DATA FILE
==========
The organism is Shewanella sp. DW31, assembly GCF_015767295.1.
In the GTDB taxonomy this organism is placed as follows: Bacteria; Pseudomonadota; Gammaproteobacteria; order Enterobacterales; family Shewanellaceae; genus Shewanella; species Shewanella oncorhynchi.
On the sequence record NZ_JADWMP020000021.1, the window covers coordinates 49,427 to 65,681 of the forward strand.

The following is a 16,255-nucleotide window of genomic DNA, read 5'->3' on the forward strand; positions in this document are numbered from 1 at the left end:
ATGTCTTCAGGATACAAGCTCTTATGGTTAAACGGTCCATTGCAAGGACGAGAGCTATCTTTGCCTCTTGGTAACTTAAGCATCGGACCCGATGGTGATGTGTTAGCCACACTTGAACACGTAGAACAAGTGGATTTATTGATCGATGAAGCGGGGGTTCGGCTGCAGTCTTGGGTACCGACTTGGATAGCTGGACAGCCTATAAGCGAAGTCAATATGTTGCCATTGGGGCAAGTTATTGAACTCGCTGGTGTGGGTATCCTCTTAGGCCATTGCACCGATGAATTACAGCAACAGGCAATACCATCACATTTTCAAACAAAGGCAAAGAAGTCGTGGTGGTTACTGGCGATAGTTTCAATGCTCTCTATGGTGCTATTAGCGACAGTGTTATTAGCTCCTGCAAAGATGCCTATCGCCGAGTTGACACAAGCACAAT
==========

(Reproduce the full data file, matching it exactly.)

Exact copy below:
The organism is Shewanella sp. DW31, assembly GCF_015767295.1.
In the GTDB taxonomy this organism is placed as follows: Bacteria; Pseudomonadota; Gammaproteobacteria; order Enterobacterales; family Shewanellaceae; genus Shewanella; species Shewanella oncorhynchi.
On the sequence record NZ_JADWMP020000021.1, the window covers coordinates 49,427 to 65,681 of the forward strand.

The following is a 16,255-nucleotide window of genomic DNA, read 5'->3' on the forward strand; positions in this document are numbered from 1 at the left end:
ATGTCTTCAGGATACAAGCTCTTATGGTTAAACGGTCCATTGCAAGGACGAGAGCTATCTTTGCCTCTTGGTAACTTAAGCATCGGACCCGATGGTGATGTGTTAGCCACACTTGAACACGTAGAACAAGTGGATTTATTGATCGATGAAGCGGGGGTTCGGCTGCAGTCTTGGGTACCGACTTGGATAGCTGGACAGCCTATAAGCGAAGTCAATATGTTGCCATTGGGGCAAGTTATTGAACTCGCTGGTGTGGGTATCCTCTTAGGCCATTGCACCGATGAATTACAGCAACAGGCAATACCATCACATTTTCAAACAAAGGCAAAGAAGTCGTGGTGGTTACTGGCGATAGTTTCAATGCTCTCTATGGTGCTATTAGCGACAGTGTTATTAGCTCCTGCAAAGATGCCTATCGCCGAGTTGACACAAGCACAAT